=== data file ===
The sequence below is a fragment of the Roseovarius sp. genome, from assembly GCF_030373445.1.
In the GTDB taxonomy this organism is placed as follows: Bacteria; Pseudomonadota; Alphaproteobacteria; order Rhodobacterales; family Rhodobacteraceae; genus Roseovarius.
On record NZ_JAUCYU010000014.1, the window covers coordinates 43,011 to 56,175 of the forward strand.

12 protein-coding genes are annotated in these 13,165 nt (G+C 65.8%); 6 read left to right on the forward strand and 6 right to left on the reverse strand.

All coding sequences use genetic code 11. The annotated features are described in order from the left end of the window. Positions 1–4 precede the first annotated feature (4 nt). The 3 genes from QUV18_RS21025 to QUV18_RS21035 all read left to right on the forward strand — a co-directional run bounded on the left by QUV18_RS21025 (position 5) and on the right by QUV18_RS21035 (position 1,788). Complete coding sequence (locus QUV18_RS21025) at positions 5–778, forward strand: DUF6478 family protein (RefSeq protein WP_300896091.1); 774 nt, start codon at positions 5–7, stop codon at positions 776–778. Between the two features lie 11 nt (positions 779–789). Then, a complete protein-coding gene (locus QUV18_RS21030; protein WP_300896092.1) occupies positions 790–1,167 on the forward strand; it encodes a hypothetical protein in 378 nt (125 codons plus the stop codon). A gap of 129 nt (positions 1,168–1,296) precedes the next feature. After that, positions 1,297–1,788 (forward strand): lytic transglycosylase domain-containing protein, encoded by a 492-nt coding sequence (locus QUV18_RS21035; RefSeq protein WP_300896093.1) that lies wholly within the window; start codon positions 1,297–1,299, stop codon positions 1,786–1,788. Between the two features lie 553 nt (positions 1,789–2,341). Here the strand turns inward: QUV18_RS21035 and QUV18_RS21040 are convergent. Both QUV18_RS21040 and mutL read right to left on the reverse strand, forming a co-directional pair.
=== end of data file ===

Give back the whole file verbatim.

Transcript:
The sequence below is a fragment of the Roseovarius sp. genome, from assembly GCF_030373445.1.
In the GTDB taxonomy this organism is placed as follows: Bacteria; Pseudomonadota; Alphaproteobacteria; order Rhodobacterales; family Rhodobacteraceae; genus Roseovarius.
On record NZ_JAUCYU010000014.1, the window covers coordinates 43,011 to 56,175 of the forward strand.

12 protein-coding genes are annotated in these 13,165 nt (G+C 65.8%); 6 read left to right on the forward strand and 6 right to left on the reverse strand.

All coding sequences use genetic code 11. The annotated features are described in order from the left end of the window. Positions 1–4 precede the first annotated feature (4 nt). The 3 genes from QUV18_RS21025 to QUV18_RS21035 all read left to right on the forward strand — a co-directional run bounded on the left by QUV18_RS21025 (position 5) and on the right by QUV18_RS21035 (position 1,788). Complete coding sequence (locus QUV18_RS21025) at positions 5–778, forward strand: DUF6478 family protein (RefSeq protein WP_300896091.1); 774 nt, start codon at positions 5–7, stop codon at positions 776–778. Between the two features lie 11 nt (positions 779–789). Then, a complete protein-coding gene (locus QUV18_RS21030; protein WP_300896092.1) occupies positions 790–1,167 on the forward strand; it encodes a hypothetical protein in 378 nt (125 codons plus the stop codon). A gap of 129 nt (positions 1,168–1,296) precedes the next feature. After that, positions 1,297–1,788 (forward strand): lytic transglycosylase domain-containing protein, encoded by a 492-nt coding sequence (locus QUV18_RS21035; RefSeq protein WP_300896093.1) that lies wholly within the window; start codon positions 1,297–1,299, stop codon positions 1,786–1,788. Between the two features lie 553 nt (positions 1,789–2,341). Here the strand turns inward: QUV18_RS21035 and QUV18_RS21040 are convergent. Both QUV18_RS21040 and mutL read right to left on the reverse strand, forming a co-directional pair.